And Then There Were None
Home again. Back in the suburbs. Back in the southern heat and humidity. And just a wee bit depressed about it. A friend’s line last year was, “Thank God there are no more movies. I wish there were more movies.” That about sums it up, I’d say. A last batch of first impressions . . .
Un Couple parfait
Dir. by Nobuhiro Suwa
Suwa offered my favorite line of the festival. When asked why he so often underlit his actors’ faces, he replied, “There are two ways to watch. One is to open your eyes and look closely, the other is to close your eyes and imagine. I want audiences to do both.” To be honest, I only scheduled this film because I’ve developed a bit of an infatuation for Valeria Bruni-Tedeschi. (She also has a small role in the new Ozon film.) Un Couple parfait ended up being one of my favorites of the festival, though — a small relationship film shot in long takes, often from a fixed, waist-high position. I asked Suwa what attracted him about that particular shot, and he said that working as an assistant director taught him to hate traditional blocking. He wants, instead, to allow his actors room to move, to embody emotions more complex than those expressed by the dialogue. He admitted, even, to not understanding the actual words being spoken at times (he’s Japanese; the actors are all French). Their emotions were real enough, he said; the words were largely irrelevant. Another great festival find that I hope to write about at length at another time.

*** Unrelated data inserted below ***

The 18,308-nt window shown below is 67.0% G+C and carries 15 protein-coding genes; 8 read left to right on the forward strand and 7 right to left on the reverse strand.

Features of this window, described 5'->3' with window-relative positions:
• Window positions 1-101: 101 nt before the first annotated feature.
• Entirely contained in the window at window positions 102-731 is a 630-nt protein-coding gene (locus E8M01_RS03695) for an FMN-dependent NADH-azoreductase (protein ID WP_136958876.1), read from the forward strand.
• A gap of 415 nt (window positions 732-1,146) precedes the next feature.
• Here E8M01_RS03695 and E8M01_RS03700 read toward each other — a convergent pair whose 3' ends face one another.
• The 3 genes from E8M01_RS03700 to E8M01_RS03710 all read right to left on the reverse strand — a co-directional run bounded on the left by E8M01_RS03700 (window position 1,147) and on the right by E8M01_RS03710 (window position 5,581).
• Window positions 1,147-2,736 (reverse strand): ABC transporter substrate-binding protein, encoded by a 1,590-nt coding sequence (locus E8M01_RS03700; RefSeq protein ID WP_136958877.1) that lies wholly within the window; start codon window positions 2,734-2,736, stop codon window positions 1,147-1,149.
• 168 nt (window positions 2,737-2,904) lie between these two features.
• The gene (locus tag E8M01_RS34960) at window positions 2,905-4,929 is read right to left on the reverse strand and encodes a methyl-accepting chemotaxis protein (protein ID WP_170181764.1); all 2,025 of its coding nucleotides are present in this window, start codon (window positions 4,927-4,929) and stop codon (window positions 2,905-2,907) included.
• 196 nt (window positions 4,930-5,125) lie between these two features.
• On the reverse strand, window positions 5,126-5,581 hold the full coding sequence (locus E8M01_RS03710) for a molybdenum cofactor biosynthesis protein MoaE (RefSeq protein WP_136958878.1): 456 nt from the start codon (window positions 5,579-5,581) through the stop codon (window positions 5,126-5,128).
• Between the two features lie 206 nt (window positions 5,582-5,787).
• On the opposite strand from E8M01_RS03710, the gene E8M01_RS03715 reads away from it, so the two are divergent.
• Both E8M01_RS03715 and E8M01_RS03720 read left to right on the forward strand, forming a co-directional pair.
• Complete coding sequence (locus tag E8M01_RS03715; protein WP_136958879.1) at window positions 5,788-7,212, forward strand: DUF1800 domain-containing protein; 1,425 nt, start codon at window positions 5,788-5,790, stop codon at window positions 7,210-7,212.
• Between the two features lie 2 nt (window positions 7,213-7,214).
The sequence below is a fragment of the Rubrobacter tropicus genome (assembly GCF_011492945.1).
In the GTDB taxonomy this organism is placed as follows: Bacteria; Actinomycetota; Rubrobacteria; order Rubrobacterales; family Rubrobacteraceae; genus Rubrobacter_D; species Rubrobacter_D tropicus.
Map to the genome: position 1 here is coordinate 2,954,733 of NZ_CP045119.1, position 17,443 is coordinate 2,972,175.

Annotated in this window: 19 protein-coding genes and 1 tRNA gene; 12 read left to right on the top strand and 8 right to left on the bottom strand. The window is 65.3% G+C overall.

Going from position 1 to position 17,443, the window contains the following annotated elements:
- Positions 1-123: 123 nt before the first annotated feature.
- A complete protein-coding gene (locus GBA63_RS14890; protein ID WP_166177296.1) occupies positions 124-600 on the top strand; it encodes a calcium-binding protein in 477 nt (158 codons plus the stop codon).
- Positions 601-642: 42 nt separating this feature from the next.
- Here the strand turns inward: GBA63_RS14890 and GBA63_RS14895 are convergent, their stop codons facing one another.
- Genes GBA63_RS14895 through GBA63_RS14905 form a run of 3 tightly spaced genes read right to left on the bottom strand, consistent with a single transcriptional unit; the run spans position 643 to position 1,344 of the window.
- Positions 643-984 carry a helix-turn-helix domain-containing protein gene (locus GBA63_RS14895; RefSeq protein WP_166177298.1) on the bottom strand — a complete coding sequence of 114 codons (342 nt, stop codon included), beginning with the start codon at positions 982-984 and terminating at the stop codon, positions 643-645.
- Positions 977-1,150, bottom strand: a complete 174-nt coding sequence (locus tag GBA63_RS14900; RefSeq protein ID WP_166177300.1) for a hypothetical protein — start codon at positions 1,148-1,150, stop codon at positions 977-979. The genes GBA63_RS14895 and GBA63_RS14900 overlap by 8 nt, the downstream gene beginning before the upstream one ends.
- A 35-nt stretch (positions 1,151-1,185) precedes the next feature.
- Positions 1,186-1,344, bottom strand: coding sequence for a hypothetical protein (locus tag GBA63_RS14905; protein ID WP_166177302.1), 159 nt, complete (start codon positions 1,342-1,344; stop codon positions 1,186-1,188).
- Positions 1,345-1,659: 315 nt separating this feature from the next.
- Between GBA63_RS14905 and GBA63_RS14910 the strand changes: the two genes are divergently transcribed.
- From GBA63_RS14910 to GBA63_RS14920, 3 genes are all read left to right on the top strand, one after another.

U.S. Go Home
Dir. by Claire Denis
The two films I scheduled for Friday afternoon, 51 Birch Street and Bed Stories, were both late additions, neither of which particularly excited me. So I decided to skip them both and spend a few hours, instead, at the Toronto Film Reference Library, where I was able to see (on un-subtitle video) Claire Denis’s 1994 TV film, U.S. Go Home. Starring Alice Houri and Gregoire Colin, again playing sister and brother, it feels a bit like a prequel to Nenette et Boni. I’d read on a number of occasions that Denis’s obsession with Eric Burdon and the Animals was deep, deep, and it’s on full display here. U.S. Go Home will never be released on any home video format because rights to the music alone would surely cost in the millions. Along with the Animals, we hear a whole bunch of Otis Redding and other ’60s soul. The new Song of the Moment, The Animals’ “Hey Gyp,” plays in its entirety in a dance scene that rivals Denis Lavant’s at the end of Beau Travail. If it hasn’t become obvious over the past few months, Claire Denis is now, hands-down, my favorite active filmmaker. U.S. Go Home is another perfect little film.
The Death of Mister Lazarescu
Dir. by Cristi Puiu